CAMDEN — A talk with Dr. Beatrice Szantyr can leave a sensitive person itchy, with a stomachache and a throbbing head — much like Lyme disease.
Szantyr, an expert in ticks and the infectious diseases they spread, gave just such a stomach-gurgling talk on May 25 at Camden Public Library when she discussed how the bugs climb up people’s limbs, pick a fleshy place and burrow their teeth through human skin while they throw up bacteria and suck out blood.
Gross, right? And dangerous.
Szantyr has been studying Lyme disease for 16 years now. She said this is the time of year when baby ticks, nymphs start feeding off people in midcoast Maine.
These nymph-stage ticks are tiny. Really tiny. Smaller than a pencil tip. Most people can not see them with the naked eye.
To protect against them, Szantyr said people must feel over their bodies for little bumps. If the bumps have legs, you’re in trouble, she said.
Spring is the time for the little ticks. By late summer and fall the nymphs have grown into larger ticks with eight legs.
People cannot feel when these ticks bite and burrow into their flesh because as they draw blood, they also spit a numbing chemical and blood thinners, Szantyr said.
Midcoast Maine is a hot spot for Lyme disease, an infection of bacteria that is spread by some — but not all — deer ticks.
“Really, really a hot spot on coastal Maine,” she said. On maps Szantyr projected onto a white screen, Knox and Waldo counties were covered in little dots, each dot representing a case of Lyme disease.
“It’s an increasing problem in the area,” Szantyr said. “It’s a preventable infectious disease. It can be devastating in its consequences.”
Among the myriad symptoms Lyme disease can cause are:
• Joint pain.
• Memory troubles.
• Blurry vision.
• Heart palpitations.
Szantyr said the only way to diagnose Lyme disease is by having the sufferer tell his or her doctor exactly what symptoms he or she is experiencing.
Often with this disease, there are multiple symptoms and often the symptoms come and go. Lab results are not perfect, either.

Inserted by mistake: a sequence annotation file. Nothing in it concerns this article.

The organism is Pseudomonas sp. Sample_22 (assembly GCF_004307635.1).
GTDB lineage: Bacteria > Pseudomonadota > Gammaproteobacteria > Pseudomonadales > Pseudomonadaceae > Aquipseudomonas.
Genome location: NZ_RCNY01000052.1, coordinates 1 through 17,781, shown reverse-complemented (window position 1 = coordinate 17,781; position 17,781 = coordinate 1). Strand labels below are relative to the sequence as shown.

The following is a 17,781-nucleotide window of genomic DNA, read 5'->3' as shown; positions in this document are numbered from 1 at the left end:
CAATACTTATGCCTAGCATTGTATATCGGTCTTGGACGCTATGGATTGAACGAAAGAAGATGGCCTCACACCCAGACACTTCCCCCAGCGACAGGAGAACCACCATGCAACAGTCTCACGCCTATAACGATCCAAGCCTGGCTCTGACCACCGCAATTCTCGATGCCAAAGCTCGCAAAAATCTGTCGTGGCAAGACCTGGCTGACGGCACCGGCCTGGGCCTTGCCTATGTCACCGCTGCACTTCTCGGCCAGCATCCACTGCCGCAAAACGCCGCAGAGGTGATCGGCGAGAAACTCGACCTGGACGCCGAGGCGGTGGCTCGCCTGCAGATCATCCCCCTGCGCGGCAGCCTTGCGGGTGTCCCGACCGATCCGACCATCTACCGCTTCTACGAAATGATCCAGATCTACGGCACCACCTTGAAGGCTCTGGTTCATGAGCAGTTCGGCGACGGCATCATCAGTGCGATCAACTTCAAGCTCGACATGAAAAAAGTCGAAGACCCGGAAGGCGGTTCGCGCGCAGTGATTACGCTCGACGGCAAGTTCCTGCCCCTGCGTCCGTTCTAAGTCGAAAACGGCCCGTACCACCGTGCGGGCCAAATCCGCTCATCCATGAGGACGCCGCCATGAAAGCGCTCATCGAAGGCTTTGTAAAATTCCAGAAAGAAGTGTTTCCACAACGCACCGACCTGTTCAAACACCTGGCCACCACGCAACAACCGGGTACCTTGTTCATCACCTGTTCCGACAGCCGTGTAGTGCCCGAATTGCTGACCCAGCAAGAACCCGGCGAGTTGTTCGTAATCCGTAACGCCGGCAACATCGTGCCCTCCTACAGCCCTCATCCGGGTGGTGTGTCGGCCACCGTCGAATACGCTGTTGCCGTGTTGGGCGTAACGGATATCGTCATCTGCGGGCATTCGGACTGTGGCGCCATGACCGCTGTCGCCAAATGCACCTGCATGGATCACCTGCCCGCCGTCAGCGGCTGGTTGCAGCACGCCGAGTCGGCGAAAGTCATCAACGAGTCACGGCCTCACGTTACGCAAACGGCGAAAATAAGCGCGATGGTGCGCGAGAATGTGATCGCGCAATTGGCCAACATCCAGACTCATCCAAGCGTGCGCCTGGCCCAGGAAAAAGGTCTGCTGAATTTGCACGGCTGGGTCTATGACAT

One of the best ways a person who thinks they might have the disease to know for sure, Szantyr said, is by trying a diagnosed treatment to see whether the symptoms dissipate.
The best prevention is to wear long shirts tucked into long pants, tucked into socks. This way the ticks can’t easily access skin.
Szantyr recommended wearing light colors so ticks can be seen easily. There are some sprays — both for skin and for clothing — that repel ticks.
Szantyr said if a person finds a tick attached to skin, the tick should be removed with tweezers. The tweezers should be close to the skin and pulled up with steady pressure. Ideally, the tick will come out in one pick.
“The best tick removal is when you get some skin to come, too. Sorry to say it,” she said.
Ticks should then be placed in plastic bags, and if the person is unsure if the tick was biting for more than four hours, it should be saved so it can be sent to a lab if necessary.
Tracy Wheeler of Rockport attended the tick talk. He said he has been bitten twice this tick season already.
“I need to be more conscious about protecting myself,” Wheeler said. “I know I’m in a tick area.”
Wheeler attended the discussion to learn how to best protect himself and what steps to take now.
Evan Grant, from Round Pond, said he has Lyme disease. He is trying to treat it and came to learn about his options.
“I had all the normal symptoms,” Grant said. He came to learn how to identify ticks and how to prevent them from sucking his blood, as a person can be infected with the disease more than once.
Camden has a Lyme disease support group that meets 6-8 p.m. the second Tuesday of every month at St. Thomas Episcopal Church on Chestnut Street.
Megan Kelly, epidemiologist from the Maine Centers for Disease Control, will lead a discussion about Lyme disease at 6 p.m. Wednesday, June 8, at Waldo County General Hospital Education Center in Belfast.
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